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Trio Shares Lead; Woods Attracts Big Crowds

September 13, 1996

COAL VALLEY, Ill. (AP) _ Tiger Woods drew the people. Larry Nelson, Joey Gullion and Charlie Rymer were content with birdies.

Nelson, Gullion and Rymer shot 5-under 65s on Thursday to share the first-round lead in the Quad City Classic. Denis Watson and Ed Fiori opened with 66s on the Oakwood Golf Club course.

Woods, making his third start as a pro, was four back after a 69.

``When you’re not shooting well, it’s nice to be under par,″ the three-time U.S. Amateur champion said. ``I didn’t play very well. It was just a day when my timing was off.″

Rymer had seven birdies and two bogeys. He also had a chance for an eagle on the par-4 seventh hole.

``I saw the pork chop sign back of the green and said to myself, `I’m going to get me a pork chop sandwich if I make this eagle putt,‴ said Rymer, one of the PGA Tour’s biggest players at 6-foot-4 and 240 pounds.

He settled for a birdie and skipped the sandwich.

Nelson made four birdies in a row, starting and finishing by holing 20-foot putts.

``I can’t remember the last time I made four straight birdies,″ he said.

Nelson, who has 10 victories in 23 years on the tour, has returned after a month off to be with his father while he battled a serious heart disease.

``It’s almost sense of relief to be out here. Now my father is getting better. Being home for a month under this type of situation. ... This is like a vacation,″ said Nelson, who turned 49 on Tuesday.

With six birdies and a bogey, Gullion found himself in an unfamiliar position.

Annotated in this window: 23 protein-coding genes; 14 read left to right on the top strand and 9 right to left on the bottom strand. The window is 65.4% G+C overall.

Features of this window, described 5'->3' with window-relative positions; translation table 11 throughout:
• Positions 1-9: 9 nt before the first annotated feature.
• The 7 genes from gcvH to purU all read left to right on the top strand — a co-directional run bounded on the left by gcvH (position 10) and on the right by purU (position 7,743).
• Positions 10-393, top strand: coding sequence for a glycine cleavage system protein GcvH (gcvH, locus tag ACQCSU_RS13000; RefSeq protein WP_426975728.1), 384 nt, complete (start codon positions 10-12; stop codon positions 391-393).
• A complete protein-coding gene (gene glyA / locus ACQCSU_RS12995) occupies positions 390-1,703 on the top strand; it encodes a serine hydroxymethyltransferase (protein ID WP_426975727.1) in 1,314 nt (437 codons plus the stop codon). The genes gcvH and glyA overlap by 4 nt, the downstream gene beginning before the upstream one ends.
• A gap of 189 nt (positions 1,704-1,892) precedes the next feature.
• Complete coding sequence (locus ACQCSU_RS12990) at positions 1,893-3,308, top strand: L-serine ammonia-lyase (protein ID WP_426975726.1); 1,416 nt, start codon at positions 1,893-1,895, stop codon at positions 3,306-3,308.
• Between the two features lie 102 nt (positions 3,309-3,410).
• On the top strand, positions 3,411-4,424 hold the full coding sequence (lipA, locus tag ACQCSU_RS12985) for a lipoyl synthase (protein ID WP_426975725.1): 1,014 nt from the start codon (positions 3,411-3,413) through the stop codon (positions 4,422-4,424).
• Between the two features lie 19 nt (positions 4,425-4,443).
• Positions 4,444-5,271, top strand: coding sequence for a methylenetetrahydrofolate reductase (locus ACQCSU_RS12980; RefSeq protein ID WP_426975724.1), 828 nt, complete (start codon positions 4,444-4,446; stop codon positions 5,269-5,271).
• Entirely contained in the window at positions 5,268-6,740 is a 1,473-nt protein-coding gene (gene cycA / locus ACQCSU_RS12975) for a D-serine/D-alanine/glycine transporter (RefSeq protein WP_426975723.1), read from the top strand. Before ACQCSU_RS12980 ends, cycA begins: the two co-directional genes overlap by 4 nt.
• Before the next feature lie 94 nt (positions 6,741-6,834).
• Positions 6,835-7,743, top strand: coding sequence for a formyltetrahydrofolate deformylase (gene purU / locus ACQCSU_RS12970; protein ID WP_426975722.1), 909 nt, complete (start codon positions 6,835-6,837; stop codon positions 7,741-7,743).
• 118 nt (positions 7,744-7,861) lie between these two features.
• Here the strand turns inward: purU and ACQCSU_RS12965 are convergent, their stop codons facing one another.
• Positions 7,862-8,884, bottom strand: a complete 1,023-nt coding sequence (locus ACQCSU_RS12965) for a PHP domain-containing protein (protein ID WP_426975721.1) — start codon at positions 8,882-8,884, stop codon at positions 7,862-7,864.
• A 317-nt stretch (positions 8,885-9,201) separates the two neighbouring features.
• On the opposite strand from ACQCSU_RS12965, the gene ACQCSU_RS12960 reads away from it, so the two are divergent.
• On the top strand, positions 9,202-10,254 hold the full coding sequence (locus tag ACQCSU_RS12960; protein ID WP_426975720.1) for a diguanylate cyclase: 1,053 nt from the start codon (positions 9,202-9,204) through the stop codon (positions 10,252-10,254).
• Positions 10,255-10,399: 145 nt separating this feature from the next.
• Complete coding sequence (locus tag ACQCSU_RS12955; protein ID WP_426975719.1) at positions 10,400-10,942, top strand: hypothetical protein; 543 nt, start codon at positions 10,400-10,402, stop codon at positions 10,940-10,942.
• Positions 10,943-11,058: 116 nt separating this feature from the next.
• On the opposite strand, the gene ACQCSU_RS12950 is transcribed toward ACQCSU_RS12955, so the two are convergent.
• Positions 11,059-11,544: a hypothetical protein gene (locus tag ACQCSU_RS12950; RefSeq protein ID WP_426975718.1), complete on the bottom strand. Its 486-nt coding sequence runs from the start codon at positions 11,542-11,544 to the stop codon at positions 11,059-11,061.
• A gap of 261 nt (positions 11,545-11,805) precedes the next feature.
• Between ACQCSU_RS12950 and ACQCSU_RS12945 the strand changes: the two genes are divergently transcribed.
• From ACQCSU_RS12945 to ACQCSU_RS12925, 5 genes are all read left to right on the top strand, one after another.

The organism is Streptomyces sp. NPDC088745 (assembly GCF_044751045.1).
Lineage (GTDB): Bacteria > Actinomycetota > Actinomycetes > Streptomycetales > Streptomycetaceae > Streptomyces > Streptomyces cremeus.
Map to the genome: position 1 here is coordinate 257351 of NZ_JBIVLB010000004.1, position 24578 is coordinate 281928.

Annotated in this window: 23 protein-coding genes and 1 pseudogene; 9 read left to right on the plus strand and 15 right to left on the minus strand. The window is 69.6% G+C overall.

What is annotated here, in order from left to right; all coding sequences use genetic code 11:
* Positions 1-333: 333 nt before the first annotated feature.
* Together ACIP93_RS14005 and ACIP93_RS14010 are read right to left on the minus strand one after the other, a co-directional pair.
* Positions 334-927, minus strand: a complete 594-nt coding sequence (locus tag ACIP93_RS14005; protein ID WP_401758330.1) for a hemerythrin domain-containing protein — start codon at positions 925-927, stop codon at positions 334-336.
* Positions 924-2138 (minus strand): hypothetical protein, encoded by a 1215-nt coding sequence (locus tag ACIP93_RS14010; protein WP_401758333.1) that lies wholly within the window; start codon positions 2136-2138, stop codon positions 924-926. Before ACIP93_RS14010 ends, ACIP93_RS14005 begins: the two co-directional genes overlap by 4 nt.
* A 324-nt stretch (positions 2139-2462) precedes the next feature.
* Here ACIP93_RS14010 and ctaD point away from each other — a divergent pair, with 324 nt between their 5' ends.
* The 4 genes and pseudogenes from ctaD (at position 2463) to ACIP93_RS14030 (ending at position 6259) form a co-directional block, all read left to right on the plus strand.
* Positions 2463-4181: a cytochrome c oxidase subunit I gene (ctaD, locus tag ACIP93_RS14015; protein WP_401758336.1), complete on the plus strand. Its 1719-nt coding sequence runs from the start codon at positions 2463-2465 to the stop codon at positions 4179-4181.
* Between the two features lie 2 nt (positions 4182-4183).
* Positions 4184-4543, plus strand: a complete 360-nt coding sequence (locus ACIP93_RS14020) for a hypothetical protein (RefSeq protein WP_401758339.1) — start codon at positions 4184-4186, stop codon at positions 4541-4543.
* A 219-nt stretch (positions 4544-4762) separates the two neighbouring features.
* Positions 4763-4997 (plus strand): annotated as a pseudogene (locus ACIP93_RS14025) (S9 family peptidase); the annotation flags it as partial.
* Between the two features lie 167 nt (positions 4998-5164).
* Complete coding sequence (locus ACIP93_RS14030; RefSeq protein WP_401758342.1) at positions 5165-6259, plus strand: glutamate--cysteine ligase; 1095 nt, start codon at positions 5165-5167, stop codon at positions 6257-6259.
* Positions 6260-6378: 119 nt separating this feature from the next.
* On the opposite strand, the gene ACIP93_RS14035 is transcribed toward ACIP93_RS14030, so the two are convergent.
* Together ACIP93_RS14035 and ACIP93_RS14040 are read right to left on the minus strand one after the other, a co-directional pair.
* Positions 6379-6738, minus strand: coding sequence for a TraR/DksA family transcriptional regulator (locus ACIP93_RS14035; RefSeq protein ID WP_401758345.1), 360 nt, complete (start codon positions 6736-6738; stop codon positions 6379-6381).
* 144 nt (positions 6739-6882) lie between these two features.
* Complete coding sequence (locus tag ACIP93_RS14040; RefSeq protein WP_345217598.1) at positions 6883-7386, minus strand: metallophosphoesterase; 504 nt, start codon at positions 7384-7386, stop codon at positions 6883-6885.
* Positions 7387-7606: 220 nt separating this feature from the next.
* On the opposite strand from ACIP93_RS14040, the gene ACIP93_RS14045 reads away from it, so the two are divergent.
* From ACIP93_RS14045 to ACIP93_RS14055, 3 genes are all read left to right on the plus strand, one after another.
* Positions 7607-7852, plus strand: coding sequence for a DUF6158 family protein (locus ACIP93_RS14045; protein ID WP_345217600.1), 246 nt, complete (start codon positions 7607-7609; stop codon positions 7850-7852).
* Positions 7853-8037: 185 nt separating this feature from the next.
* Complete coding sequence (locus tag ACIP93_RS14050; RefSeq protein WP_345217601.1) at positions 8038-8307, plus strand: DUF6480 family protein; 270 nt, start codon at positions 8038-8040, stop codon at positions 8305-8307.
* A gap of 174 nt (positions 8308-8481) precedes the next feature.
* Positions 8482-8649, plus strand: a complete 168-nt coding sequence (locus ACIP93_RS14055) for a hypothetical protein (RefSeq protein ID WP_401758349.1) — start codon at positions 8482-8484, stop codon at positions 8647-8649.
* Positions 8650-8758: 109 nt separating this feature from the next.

``It’s the first time I’ve seen my name as No. 1,″ he said. ``It felt good, seeing my name at the top of the scoreboard.″

Crowds estimated at more than 2,500 followed Woods, limiting the viewing for many.

``I never had this much trouble seeing at the Masters,″ said one spectator.

Playing in the second to the last threesome of the day, Woods had three birdies and two bogeys. As dusk was falling on an overcast evening, he hit a bunker and bogeyed No. 17, then he barely missed a 60-foot birdie putt on No. 18.

Woods’ caddy, Mike McGowan, said he understands the interest in the former Stanford star.

``I like to watch him play golf, too,″ he said.

But Rymer said he is a bit jealous of Woods’ popularity.

``The bad thing is he’s such a nice guy. If he was a weasel, you could hate him,″ Rymer said.

Woods and others who played in the afternoon, including Rymer and Gullion, faced more difficult conditions with brisker winds and cooler temperatures than Nelson and others playing in the morning.

``It was a tricky wind,″ Rymer said. ``You know it’s blowing, but you don’t know which direction.″

The tournament, known for its low scores and bad weather, was shortened to 54 holes last year when the first day was rained out. Frost delayed the start of the second round.

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